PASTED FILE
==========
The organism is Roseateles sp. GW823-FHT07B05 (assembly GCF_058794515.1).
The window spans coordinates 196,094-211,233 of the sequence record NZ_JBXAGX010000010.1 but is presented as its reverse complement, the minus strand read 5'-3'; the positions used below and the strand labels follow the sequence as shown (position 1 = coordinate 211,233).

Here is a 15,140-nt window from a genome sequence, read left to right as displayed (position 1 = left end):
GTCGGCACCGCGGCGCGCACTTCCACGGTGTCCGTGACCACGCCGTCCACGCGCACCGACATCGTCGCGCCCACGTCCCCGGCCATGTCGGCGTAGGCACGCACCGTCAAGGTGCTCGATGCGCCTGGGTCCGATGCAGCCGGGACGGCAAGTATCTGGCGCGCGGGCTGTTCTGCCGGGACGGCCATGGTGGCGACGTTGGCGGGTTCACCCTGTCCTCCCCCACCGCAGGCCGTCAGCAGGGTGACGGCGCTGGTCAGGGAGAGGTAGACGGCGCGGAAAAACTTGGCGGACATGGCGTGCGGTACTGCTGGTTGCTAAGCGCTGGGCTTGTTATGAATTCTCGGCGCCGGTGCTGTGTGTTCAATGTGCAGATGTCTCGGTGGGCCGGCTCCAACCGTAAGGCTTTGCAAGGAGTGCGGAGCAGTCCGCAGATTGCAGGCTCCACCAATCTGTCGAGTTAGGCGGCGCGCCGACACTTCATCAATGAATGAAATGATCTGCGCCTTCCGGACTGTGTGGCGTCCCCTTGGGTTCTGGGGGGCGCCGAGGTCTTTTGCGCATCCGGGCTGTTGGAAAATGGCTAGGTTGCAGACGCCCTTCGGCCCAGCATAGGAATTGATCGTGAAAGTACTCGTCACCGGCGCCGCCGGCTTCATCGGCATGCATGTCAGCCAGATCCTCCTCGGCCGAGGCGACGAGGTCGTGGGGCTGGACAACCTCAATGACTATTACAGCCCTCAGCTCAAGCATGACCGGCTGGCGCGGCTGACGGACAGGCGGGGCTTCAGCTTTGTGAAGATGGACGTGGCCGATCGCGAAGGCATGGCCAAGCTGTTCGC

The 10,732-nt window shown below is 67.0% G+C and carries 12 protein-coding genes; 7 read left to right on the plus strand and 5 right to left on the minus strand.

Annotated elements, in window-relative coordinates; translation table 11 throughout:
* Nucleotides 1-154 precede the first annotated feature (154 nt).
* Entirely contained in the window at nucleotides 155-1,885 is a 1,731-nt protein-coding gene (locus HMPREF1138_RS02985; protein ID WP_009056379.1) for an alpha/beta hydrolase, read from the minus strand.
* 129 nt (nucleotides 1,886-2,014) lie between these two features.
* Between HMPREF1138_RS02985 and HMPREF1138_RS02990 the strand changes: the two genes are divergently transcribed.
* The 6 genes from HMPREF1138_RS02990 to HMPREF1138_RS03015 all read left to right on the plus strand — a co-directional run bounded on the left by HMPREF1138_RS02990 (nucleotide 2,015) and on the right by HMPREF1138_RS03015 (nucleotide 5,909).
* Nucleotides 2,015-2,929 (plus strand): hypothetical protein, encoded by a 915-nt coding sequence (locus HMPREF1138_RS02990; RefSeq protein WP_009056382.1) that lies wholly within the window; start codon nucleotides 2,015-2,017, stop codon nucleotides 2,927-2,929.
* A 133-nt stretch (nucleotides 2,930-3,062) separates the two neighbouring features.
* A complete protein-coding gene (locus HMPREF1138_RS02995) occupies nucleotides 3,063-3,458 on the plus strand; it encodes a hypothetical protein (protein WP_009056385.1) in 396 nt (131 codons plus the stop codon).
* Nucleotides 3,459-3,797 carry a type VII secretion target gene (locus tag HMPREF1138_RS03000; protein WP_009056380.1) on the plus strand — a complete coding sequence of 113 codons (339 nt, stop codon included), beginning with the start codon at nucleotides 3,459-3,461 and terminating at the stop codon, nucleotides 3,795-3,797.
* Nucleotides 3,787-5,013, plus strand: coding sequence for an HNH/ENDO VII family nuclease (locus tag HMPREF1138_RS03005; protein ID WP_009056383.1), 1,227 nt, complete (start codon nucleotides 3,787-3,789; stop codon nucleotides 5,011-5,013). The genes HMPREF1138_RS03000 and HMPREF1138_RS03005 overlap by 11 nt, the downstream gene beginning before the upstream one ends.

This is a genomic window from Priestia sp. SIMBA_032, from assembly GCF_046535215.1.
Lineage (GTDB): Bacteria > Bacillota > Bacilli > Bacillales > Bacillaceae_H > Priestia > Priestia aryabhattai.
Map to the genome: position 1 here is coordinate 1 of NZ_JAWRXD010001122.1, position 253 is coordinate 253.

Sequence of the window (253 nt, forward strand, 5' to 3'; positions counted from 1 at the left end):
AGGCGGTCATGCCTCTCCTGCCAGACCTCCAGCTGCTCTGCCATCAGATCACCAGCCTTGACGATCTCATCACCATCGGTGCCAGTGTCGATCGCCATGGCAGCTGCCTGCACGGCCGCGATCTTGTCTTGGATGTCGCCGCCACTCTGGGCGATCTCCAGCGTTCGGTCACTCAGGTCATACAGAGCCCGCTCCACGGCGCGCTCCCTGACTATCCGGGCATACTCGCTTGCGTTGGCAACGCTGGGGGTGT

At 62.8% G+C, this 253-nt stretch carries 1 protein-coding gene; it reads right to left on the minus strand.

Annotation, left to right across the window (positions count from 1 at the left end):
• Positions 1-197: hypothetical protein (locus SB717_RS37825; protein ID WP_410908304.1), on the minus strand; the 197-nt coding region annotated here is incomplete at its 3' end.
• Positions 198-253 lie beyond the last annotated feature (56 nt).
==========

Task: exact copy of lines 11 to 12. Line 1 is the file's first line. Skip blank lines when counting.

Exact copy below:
* The 6 genes from HMPREF1138_RS02990 to HMPREF1138_RS03015 all read left to right on the plus strand — a co-directional run bounded on the left by HMPREF1138_RS02990 (nucleotide 2,015) and on the right by HMPREF1138_RS03015 (nucleotide 5,909).
* Nucleotides 2,015-2,929 (plus strand): hypothetical protein, encoded by a 915-nt coding sequence (locus HMPREF1138_RS02990; RefSeq protein WP_009056382.1) that lies wholly within the window; start codon nucleotides 2,015-2,017, stop codon nucleotides 2,927-2,929.